• Data demonstrating that the product is comparable to or interchangeable with the innovator product
      Information to show that the conditions in the labeling proposed for the FoPP have been previously approved for the innovator product
    • Information to show that the route of administration, dosage, and strength of the FoPP are the same as the reference product

  • Allows the FoPP applicant to request FDA make a determination of the interchangeability of the FoPP and the reference product
  • Provides the innovator product five years of market exclusivity and an additional six months of market exclusivity for pediatric applications

    • The version introduced in the 110th Congress did not provide a period of market exclusivity for the innovator product
  • Provides the innovator product with a total of eight years of market exclusivity if an additional indication is approved
  • Provides a period of up to 36 months of market exclusivity for the first FoPP

111th Congress, H.R. 1548: The Pathway for Biosimilars Act[33]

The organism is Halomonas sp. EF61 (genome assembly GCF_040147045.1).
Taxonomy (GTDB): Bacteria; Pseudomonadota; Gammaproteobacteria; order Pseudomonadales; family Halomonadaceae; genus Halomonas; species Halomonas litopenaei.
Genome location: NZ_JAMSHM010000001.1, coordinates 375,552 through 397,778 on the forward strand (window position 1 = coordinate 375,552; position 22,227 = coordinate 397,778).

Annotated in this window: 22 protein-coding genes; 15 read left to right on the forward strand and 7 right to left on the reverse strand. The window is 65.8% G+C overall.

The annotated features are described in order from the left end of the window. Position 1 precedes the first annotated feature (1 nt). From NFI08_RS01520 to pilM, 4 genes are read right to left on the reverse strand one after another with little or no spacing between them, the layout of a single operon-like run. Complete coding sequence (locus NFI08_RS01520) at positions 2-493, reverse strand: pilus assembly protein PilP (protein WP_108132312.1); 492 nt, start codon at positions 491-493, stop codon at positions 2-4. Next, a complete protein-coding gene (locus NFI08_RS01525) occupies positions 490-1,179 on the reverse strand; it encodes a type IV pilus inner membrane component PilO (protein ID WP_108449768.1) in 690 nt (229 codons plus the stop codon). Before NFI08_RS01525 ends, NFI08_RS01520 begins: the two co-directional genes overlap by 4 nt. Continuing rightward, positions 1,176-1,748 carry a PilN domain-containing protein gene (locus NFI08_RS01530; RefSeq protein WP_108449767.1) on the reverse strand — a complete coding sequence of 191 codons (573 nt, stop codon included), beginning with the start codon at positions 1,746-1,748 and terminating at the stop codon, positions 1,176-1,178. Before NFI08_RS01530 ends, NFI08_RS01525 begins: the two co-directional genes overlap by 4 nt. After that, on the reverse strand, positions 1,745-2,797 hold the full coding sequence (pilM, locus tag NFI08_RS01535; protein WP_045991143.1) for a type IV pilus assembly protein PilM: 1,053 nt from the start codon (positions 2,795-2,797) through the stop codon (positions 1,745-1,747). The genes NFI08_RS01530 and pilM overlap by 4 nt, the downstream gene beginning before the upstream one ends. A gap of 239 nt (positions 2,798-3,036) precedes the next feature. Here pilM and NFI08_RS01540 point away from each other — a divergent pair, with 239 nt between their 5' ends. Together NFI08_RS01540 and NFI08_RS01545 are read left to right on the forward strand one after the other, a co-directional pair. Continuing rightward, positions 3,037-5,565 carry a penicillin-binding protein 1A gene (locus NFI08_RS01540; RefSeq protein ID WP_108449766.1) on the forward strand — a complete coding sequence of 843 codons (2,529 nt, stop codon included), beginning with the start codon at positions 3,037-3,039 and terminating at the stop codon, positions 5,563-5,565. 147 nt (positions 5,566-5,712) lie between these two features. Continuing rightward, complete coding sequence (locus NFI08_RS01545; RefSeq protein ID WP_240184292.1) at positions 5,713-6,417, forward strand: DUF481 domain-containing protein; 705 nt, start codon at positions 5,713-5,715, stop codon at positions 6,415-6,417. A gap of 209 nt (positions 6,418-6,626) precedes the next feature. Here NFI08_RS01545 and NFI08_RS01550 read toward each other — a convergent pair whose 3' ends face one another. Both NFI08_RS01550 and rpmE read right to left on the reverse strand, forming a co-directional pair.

(Reintroduction of 110th Congress, H.R. 5629: The Pathway for Biosimilars Act[34])

  • Requires an abbreviated biological license application to include:

    • Data from analytical studies
    • Data from animal studies
    • At least one clinical study for each condition of use for which the reference product is approved

  • Provides the innovator product with 12 years of general market exclusivity and 12 years and 6 months of market exclusivity for pediatric applications
  • Provides the innovator product with a total of 14 years of market exclusivity if an additional indication is approved in the first 8 years of market exclusivity
  • Allows for determinations of interchangeability